Even if he [Carswell] were mediocre, there are a lot of mediocre judges and people and lawyers. They are entitled to a little representation, aren't they? We can't have all Brandeises and Frankfurters and Cardozos.

Please note that Brandeis, Frankfurter, and Cardozo were the only Jewish justices to have presided over the Supreme Court at that time. Anyhow, even if we grant that Hruska was not trying to be anti-Semitic, we still have a historical example of how conservative Republicans have thrown considerations of merit completely out the window when it comes to advancing their reactionary judicial agenda on the Supreme Court.

So where does the ethnic revival come in? It's almost completely forgotten today, but the African-American civil rights movement gave rise to numerous offshoots among many different groups demanding better political representation. One of those groups, believe it or not, was Italian-Americans. The Nixon Administration watched this white ethnic revolt and did everything it to create schisms between white non-WASP ethnics and non-white minority groups. In the process, many white ethnic groups, including Italian-Americans, became more likely to vote Republican. As Pat Buchanan's memo suggests, nominating a culturally conservative Italian-American Catholic to the Supreme Court was a way to pursue some of the same right-wing judicial goals as nominating a segregationist like Harold Carswell, but without the malodorous stench of Jim Crow racism to stink everything up. When you consider that two of the most conservative justices on the Supreme Court (Scalia and Alito) are Italian-American Catholics, I'd say that Nixon's 1970s strategy has finally come to fruition, only he never lived to see it. Just because Scalia and Alito are racially classified as "white," that doesn't mean that there weren't ethnic and racial considerations made when they were nominated for the Supreme Court, too.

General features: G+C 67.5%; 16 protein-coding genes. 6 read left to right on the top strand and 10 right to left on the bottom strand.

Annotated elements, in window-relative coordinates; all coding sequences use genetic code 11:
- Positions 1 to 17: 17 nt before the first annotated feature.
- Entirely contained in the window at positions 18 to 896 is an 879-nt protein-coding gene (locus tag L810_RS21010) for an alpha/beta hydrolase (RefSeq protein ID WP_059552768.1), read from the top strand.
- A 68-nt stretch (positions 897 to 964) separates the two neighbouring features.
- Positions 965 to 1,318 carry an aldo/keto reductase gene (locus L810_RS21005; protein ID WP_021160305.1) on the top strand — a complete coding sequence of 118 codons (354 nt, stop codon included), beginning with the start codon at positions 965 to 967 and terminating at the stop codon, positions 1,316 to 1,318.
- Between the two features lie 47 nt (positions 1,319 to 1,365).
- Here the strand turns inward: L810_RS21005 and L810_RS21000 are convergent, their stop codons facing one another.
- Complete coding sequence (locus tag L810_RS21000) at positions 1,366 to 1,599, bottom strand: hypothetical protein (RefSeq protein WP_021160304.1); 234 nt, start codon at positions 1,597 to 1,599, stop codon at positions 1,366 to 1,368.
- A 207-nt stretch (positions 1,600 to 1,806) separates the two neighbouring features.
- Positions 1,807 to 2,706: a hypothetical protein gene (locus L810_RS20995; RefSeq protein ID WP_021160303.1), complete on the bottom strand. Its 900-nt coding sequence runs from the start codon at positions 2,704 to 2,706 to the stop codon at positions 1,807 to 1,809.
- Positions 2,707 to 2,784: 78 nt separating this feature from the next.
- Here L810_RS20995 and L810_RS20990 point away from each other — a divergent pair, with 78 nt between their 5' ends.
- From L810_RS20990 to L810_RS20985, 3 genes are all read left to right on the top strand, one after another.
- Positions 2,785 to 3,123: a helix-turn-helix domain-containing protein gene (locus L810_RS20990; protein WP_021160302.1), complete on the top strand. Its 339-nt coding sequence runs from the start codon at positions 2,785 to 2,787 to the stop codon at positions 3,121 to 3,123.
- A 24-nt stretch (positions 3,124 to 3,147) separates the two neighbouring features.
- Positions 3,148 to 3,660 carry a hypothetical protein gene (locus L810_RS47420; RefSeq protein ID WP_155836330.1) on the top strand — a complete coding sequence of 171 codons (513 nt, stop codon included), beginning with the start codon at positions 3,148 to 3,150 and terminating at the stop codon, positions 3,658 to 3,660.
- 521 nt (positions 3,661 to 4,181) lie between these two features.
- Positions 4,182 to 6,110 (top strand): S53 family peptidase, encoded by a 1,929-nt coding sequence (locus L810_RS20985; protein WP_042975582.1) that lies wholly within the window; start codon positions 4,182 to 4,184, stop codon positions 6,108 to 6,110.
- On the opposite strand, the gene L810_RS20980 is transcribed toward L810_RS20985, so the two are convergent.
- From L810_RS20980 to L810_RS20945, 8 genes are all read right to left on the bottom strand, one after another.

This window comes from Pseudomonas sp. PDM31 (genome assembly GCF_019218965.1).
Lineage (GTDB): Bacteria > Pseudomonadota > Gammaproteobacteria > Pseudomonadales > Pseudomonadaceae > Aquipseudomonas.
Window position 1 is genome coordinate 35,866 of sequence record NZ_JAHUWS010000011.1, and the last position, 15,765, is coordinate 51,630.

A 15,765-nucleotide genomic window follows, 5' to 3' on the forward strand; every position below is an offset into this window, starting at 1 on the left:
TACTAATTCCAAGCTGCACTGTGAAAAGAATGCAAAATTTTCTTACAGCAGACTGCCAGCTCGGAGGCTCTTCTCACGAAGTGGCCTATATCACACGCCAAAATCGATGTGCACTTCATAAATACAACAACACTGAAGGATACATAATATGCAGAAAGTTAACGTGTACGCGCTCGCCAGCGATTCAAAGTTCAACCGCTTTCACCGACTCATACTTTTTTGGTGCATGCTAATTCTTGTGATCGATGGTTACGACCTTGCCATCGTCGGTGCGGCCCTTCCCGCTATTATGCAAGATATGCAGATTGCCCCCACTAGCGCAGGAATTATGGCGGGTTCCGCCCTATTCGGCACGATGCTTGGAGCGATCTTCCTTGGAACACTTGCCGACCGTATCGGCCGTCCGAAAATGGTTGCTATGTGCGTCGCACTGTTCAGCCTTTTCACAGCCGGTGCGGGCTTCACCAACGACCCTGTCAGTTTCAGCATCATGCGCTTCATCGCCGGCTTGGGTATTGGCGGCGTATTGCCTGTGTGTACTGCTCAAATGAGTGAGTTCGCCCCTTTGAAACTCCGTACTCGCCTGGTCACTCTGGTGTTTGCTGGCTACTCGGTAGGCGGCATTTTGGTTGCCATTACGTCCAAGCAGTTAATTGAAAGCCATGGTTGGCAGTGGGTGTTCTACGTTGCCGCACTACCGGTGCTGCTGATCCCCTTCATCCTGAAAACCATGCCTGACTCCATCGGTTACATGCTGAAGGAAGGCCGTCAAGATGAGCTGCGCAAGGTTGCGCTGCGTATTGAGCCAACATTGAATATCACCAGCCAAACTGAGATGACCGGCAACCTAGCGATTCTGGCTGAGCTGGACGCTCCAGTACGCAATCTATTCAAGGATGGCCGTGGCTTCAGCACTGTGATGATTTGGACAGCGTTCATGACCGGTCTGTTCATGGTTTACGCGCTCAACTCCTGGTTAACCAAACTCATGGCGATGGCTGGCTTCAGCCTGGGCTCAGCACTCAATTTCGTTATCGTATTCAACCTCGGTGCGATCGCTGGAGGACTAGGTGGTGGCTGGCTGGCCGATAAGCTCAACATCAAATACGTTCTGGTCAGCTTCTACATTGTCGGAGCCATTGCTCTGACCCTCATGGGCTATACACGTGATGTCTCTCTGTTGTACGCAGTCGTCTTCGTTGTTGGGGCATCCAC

The Beatles and JFK Assassination Myth

A common myth is the belief that Beatlemania in the United States was a reaction to the trauma of the assassination of John F. Kennedy. One problem with this myth is that news of the frenzy that Beatles were causing in England was already reaching the United States before JFK's assassination. To illustrated why this is a myth, I located an interesting travel column in the Lowell, Massachusetts Sun, dated November 19, 1963, exactly three days before John F. Kennedy died. A travel columnist with the pseudonym "Pertinax" wrote, "Saw the rage of England, a singing group called the Beatles who look as though they could use both baths and haircuts."